On November 8, their second date, for instance, they mutually confided that each had voted for John Kennedy and that each happened to be Catholic. Over the following days and weekends they continued to find similarities and happy coincidences in their backgrounds. It was as if each of Agnes’s revelations found a like circumstance in Peter Arnold.

There had been but one flaw.

During their time together the previous weekend, Peter had asked a favor of her. Actually, “asked” might not be the precise word. The request had overtones just short of an ultimatum. Yet his manner had been so sweet and affectionate that the overall effect had been ambiguous. He asked her to alter a record.

Agnes’s first instinct was to flatly refuse.

He had an explanation, which, while admittedly not totally convincing, nonetheless gave some weight to the argument. Further, she did not want to chance losing this man.

In the end, she had consented. And nothing more was said of it. She took his subsequent silence on the matter as testimony to his trust in her. He had asked, she’d agreed; case closed.

And, in fact, she had done as he asked.

After which, her sensitive conscience began to trouble her.

She knew of no one in whom she could confide. Not in her friends certainly. She was not on the best of terms with her parents, and she had no other close relatives. Nor could she even confide in her parish priest. Oh, he undoubtedly would have kept her secret. But, with his celibate life-style, he would never be able to understand what one person will do for another person for love. Particularly when, as in her case, there was a real danger of losing the loved one.

But at last it was over. She and Peter could get on with their life together.

And tonight promised a major development in their so-far brief relationship. To date, physical intimacy had progressed in cautious, deliberate steps. Agnes of course was a virgin, and a good Catholic girl as well. Peter? It was difficult to tell. Agnes simply assumed that any man of twenty-one years or more would be sexually experienced.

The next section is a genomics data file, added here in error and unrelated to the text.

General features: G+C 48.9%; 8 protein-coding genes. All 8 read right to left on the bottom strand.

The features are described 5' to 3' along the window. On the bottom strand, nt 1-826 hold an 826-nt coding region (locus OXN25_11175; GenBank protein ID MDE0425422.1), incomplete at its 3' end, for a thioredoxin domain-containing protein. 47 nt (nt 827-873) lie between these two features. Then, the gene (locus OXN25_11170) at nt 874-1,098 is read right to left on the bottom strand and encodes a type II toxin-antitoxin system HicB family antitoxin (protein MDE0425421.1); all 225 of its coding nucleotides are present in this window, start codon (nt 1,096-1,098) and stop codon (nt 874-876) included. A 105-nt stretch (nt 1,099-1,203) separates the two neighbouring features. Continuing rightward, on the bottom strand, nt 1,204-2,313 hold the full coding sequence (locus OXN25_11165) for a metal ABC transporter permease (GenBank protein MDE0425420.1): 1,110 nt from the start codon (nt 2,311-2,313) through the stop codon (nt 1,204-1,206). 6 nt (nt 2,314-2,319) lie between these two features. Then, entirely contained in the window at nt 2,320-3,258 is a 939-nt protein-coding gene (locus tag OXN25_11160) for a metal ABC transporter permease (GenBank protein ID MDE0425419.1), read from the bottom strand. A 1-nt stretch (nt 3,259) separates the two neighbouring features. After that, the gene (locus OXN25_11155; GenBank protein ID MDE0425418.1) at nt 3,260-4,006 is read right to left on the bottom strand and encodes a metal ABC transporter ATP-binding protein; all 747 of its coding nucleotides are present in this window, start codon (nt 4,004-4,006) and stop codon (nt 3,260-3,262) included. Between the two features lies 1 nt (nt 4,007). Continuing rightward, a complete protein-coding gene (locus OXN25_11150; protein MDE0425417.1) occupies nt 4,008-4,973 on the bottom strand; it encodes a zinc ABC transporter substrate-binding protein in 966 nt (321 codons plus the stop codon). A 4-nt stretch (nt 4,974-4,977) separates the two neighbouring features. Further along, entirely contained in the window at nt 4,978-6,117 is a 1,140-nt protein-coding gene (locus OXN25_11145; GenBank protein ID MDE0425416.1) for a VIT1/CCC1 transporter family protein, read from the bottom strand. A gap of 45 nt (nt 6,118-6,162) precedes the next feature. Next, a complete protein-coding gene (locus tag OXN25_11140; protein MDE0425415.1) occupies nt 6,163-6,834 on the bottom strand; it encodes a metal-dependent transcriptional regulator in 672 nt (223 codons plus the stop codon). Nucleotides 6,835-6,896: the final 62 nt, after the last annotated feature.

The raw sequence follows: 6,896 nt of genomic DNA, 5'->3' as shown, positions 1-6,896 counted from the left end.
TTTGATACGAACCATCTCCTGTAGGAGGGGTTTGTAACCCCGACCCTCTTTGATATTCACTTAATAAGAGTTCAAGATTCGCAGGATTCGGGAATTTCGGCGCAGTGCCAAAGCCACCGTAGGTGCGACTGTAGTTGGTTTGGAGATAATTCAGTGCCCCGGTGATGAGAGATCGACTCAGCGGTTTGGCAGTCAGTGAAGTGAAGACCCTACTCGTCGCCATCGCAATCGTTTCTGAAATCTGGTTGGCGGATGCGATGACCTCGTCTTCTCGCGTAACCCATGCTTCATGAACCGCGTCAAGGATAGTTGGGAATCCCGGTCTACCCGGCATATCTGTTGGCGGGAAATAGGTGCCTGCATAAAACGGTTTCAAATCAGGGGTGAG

In any case, all indications were that after dinner this evening they would go to his flat and, perhaps after holding hands and kissing chastely, as they had so often in the past, they would actually make love.

Agnes had one very good friend at work, Rosemarie, a young lady whom God had seen fit to make beautiful.

As the days of November passed, Agnes could not help but radiate happiness. She confided the source of that joy to Rosemarie, who was almost as happy over it as was Agnes. The only thing she did not confide was the favor she’d done for Peter. No one, not even Rosemarie, would comprehend what she’d done for love.

Rosemarie kept the advice coming on how to carry on a romance. The cautious development of the affair was, to Agnes, a matter of morality. To Rosemarie it represented a slow but inexorable seduction.

The two women agreed that tonight very likely would be the night.

With that in mind, they had visited the nearby Hudson’s during lunch hour and picked up some tantalizing lingerie—just in case.

Then, before Agnes left work to meet Peter, she and Rosemarie spent nearly an hour in the ladies’ room, working on makeup and hair styling. Whether or not Agnes needed it, she had gotten help.

As Agnes left the office, with much more than her usual trepidation, Rosemarie reflected that she had never actually met Peter. She found that odd and somehow disquieting. She shrugged away her doubts with the supposition that Peter and Agnes were shy about having an affair. On further thought, Rosemarie concluded, in this day and age, such modesty was refreshing.

Agnes found Peter, punctual as always, parked and waiting for her on Woodward near the City-County Building’s exit.